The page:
Big Rig Basics

John Baxter | October 01, 2011

Air system troubleshooting

Degree of difficulty: 8 out of 10

Tools needed: A spray bottle of soap and water, wheel chocks, and either a helper or a piece of wood cut to hold the treadle valve down to apply the brakes as you inspect the system.

Buy quality relay valves

You may find that you need to replace various air brake system parts if they fail to perform or start leaking air. One especially critical part is the relay valve used at each axle to send air to the brakes when you hit the brake treadle valve.

It always pays to buy high quality parts. One way to do this is to buy only OEM parts from the original maker, such as Bendix, Haldex, MeritorWABCO or another major supplier. If you buy any other brand, make sure the part conforms to OEM standards, and ask for proof. For example, relay valves need to respond similarly to the pressure coming from the treadle valve. If you replace the original with a valve that does not have identical performance, your brake system will be out of balance. The axle served by the relay valve you replaced will come on too early or too late, and the result will be overheated linings, with the potential for premature wear and even a runaway.

Big Rig Basics Tip

James Taylor drives a Western Star and is leased to Oakley Trucking of Little Rock, Ark. He says he’s had little trouble with his air brakes except for the occasional freeze-up in winter at a valve or a 90-degree elbow.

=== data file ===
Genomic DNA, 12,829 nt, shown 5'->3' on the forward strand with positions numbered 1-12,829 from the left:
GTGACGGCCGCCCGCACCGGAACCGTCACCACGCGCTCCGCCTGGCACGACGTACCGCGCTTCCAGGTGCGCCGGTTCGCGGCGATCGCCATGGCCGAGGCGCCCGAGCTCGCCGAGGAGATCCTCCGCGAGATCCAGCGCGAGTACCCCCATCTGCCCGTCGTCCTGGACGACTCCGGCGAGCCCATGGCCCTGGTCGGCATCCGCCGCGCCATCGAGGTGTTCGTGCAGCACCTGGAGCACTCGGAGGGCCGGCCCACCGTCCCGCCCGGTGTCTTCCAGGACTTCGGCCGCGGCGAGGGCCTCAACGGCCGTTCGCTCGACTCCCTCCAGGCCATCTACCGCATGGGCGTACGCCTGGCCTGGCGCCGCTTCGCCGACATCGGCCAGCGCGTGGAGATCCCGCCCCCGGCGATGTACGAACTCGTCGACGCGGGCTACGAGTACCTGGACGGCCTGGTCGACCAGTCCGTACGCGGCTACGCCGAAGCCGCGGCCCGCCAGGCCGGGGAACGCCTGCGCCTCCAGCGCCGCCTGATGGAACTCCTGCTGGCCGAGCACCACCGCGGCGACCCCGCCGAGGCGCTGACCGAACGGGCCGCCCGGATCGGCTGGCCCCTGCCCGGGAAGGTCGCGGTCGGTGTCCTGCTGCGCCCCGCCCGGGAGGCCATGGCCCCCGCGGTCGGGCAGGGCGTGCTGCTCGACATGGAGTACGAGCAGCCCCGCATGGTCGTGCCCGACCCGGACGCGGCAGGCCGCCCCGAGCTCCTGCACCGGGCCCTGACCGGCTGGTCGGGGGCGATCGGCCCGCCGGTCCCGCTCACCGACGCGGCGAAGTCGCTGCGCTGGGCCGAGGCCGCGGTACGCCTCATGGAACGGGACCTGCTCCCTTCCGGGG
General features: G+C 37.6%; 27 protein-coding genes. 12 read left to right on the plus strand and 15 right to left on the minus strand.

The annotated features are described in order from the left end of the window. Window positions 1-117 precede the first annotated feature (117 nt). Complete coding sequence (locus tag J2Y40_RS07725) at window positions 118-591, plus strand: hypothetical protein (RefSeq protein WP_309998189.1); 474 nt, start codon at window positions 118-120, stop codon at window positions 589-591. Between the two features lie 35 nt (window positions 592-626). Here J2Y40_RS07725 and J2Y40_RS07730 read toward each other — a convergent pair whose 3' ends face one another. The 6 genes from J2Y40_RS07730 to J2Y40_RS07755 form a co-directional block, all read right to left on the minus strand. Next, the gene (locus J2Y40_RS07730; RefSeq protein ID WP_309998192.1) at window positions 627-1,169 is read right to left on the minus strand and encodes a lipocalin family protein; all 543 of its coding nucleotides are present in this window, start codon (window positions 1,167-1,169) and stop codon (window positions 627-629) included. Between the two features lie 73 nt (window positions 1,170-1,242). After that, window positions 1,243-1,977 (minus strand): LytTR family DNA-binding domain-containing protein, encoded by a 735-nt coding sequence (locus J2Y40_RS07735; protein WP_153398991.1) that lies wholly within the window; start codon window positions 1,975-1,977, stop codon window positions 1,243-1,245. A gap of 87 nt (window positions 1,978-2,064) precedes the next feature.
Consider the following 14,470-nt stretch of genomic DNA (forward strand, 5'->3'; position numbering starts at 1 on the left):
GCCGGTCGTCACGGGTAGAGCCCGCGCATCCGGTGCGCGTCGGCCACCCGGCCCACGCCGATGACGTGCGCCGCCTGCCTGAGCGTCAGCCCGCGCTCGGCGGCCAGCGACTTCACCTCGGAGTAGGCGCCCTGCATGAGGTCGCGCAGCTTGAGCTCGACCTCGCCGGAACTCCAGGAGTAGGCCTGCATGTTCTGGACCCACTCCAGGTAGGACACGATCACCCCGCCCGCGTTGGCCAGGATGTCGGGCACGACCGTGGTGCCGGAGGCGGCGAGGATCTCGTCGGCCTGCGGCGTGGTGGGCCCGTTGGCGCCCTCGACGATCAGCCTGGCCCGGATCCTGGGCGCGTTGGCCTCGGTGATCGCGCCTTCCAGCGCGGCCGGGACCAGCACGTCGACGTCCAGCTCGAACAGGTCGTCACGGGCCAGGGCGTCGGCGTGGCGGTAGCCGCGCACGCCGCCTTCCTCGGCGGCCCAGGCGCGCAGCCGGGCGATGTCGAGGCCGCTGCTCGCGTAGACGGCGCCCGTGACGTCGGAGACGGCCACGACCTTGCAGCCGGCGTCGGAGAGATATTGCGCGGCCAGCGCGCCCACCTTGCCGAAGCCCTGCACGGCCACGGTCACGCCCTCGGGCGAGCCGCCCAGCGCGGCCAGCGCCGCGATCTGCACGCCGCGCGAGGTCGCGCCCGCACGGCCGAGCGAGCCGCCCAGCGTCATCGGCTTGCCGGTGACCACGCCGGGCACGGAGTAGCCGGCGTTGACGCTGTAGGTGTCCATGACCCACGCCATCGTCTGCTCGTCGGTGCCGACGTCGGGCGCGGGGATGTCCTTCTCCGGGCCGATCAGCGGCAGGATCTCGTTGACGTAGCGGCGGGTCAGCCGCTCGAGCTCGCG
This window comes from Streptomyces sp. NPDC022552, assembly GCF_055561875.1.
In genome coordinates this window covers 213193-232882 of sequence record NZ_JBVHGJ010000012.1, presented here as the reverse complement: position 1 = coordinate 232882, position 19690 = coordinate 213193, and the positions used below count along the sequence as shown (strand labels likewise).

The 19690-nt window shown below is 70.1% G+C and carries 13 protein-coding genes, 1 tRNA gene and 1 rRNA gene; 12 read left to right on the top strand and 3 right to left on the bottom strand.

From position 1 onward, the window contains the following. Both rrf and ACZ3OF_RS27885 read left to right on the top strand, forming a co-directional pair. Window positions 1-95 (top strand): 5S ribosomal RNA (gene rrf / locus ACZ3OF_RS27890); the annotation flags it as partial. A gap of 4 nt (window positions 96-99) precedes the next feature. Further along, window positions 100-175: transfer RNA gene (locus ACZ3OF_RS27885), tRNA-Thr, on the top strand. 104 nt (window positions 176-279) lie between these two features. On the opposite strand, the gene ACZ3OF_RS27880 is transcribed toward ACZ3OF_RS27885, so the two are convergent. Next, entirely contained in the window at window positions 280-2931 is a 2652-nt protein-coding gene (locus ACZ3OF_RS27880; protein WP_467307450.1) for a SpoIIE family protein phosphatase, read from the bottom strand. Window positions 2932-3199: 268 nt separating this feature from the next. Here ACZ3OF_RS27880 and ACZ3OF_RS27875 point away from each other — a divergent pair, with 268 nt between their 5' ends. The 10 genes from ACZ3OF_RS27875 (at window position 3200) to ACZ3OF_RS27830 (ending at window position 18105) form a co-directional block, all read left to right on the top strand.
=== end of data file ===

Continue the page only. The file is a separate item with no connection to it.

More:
He’s found that the key to heading off such trouble is to service the air dryer. That’s because it gets the moisture out of the system and, if it’s working right, the air will be so dry it won’t freeze up, even in the dead of winter.

Part of the servicing procedure is to replace the seal for the blow-off valve when you hear it cycling erratically. It’s a small O-ring that has to be worked into position. It’s also necessary to replace the desiccant and filter. The desiccant takes the moisture out of the brake system air, and the filter helps strain out oil and dirt. Both are normally contained in a spin-on filter can that you replace just like a fuel or oil filter.

Taylor runs 120,000-130,000 miles a year and services his dryer about once every two years, but other truckers have found different intervals are right for their operation. Highway driving will be easier on the dryer, while any application during which air brake usage is extensive, like city driving, means more frequent dryer service.

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